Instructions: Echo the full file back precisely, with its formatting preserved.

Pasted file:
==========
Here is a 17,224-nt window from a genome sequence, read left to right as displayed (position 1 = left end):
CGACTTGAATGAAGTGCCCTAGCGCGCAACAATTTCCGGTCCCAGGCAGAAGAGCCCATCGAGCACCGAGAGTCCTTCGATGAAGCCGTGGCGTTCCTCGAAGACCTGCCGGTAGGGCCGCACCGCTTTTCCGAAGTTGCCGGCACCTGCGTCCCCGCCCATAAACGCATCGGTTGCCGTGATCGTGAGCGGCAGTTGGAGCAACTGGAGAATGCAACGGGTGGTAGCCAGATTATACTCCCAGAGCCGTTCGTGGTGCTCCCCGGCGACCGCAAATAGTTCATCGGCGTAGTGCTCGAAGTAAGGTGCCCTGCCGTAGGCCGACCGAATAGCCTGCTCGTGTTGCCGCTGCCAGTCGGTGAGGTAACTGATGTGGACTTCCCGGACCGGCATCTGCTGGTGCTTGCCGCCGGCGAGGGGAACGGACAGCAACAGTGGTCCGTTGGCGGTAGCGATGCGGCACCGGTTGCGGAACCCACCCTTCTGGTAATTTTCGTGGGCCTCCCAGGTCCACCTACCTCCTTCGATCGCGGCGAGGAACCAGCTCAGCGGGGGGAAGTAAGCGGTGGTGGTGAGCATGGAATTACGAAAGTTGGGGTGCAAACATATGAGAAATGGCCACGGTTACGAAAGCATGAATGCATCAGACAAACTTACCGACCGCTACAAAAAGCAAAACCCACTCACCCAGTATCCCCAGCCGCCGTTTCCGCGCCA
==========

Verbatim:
Here is a 17,224-nt window from a genome sequence, read left to right as displayed (position 1 = left end):
CGACTTGAATGAAGTGCCCTAGCGCGCAACAATTTCCGGTCCCAGGCAGAAGAGCCCATCGAGCACCGAGAGTCCTTCGATGAAGCCGTGGCGTTCCTCGAAGACCTGCCGGTAGGGCCGCACCGCTTTTCCGAAGTTGCCGGCACCTGCGTCCCCGCCCATAAACGCATCGGTTGCCGTGATCGTGAGCGGCAGTTGGAGCAACTGGAGAATGCAACGGGTGGTAGCCAGATTATACTCCCAGAGCCGTTCGTGGTGCTCCCCGGCGACCGCAAATAGTTCATCGGCGTAGTGCTCGAAGTAAGGTGCCCTGCCGTAGGCCGACCGAATAGCCTGCTCGTGTTGCCGCTGCCAGTCGGTGAGGTAACTGATGTGGACTTCCCGGACCGGCATCTGCTGGTGCTTGCCGCCGGCGAGGGGAACGGACAGCAACAGTGGTCCGTTGGCGGTAGCGATGCGGCACCGGTTGCGGAACCCACCCTTCTGGTAATTTTCGTGGGCCTCCCAGGTCCACCTACCTCCTTCGATCGCGGCGAGGAACCAGCTCAGCGGGGGGAAGTAAGCGGTGGTGGTGAGCATGGAATTACGAAAGTTGGGGTGCAAACATATGAGAAATGGCCACGGTTACGAAAGCATGAATGCATCAGACAAACTTACCGACCGCTACAAAAAGCAAAACCCACTCACCCAGTATCCCCAGCCGCCGTTTCCGCGCCA